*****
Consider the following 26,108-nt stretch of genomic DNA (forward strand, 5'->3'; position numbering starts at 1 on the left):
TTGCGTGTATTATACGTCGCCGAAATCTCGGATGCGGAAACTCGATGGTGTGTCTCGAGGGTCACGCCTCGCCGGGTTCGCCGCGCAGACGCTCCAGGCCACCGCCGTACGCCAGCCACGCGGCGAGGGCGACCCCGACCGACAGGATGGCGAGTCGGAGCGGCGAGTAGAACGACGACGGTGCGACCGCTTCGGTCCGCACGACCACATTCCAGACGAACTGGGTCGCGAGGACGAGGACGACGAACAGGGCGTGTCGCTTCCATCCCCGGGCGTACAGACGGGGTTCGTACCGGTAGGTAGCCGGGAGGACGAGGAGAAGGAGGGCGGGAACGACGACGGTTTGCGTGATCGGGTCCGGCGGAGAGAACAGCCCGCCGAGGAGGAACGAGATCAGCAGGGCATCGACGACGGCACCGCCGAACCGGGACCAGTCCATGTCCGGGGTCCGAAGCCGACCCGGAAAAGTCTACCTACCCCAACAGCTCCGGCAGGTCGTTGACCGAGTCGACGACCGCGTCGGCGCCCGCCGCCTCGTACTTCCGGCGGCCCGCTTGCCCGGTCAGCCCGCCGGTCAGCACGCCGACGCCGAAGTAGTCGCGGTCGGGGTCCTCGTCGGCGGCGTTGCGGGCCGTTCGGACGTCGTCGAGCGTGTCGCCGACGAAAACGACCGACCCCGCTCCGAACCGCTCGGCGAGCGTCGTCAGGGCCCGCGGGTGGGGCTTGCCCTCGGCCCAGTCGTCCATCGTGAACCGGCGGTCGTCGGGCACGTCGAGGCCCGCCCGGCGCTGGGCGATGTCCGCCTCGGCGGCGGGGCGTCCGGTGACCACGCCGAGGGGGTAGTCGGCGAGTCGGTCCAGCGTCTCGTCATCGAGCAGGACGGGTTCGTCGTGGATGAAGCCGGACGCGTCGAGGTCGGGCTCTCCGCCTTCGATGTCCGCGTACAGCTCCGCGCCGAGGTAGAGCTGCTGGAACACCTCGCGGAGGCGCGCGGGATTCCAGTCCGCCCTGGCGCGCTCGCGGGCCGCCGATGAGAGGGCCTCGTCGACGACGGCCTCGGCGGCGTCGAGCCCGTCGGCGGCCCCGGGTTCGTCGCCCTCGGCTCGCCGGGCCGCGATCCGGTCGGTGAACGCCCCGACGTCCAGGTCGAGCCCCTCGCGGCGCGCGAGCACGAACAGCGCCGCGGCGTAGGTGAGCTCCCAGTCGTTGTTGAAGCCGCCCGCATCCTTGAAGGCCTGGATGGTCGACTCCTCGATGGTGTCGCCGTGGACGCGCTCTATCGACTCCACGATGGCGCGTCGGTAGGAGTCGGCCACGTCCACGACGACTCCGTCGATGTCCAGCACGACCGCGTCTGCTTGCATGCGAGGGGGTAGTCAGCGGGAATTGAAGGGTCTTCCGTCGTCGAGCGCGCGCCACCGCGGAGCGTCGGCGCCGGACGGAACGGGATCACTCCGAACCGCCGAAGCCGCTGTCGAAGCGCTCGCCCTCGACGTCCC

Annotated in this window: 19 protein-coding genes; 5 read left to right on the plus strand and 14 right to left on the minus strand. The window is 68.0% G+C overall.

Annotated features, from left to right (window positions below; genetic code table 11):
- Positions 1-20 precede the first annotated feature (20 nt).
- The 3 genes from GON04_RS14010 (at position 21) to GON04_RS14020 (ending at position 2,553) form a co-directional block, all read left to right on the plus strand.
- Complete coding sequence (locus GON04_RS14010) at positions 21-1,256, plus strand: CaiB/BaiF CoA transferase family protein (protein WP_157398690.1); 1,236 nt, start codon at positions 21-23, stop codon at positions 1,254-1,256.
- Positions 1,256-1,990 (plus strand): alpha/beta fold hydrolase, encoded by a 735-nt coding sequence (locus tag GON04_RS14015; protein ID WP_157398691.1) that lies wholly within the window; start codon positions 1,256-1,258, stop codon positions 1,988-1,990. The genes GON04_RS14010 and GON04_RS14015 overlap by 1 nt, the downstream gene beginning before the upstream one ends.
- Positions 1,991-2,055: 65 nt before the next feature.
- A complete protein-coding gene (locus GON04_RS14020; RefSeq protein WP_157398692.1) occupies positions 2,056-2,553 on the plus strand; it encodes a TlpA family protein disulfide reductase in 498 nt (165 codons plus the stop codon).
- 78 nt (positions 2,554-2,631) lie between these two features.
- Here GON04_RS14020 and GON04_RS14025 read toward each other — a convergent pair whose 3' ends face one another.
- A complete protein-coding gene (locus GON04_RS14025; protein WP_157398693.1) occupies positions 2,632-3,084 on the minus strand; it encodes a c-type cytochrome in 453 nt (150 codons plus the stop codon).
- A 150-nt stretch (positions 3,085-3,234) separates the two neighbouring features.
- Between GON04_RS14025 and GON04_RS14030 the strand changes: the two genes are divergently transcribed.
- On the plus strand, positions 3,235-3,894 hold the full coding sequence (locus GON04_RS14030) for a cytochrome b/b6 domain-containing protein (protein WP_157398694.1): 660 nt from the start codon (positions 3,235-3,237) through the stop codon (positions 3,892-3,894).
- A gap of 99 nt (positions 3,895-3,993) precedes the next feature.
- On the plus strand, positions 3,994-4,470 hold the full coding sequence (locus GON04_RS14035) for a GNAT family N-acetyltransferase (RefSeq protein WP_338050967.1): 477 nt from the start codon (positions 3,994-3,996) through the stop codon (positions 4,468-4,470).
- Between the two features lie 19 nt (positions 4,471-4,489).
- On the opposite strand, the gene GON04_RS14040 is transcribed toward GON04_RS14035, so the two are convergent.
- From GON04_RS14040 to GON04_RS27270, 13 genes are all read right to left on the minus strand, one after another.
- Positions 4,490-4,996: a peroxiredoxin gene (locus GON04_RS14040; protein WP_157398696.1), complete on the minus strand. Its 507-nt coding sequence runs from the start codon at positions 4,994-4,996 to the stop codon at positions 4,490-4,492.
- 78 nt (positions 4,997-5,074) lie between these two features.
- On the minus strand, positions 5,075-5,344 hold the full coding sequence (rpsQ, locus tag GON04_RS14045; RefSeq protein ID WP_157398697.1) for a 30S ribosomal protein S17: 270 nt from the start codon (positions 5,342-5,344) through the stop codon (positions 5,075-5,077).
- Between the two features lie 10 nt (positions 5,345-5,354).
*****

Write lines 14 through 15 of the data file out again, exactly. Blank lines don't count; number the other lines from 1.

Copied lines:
- A 150-nt stretch (positions 3,085-3,234) separates the two neighbouring features.
- Between GON04_RS14025 and GON04_RS14030 the strand changes: the two genes are divergently transcribed.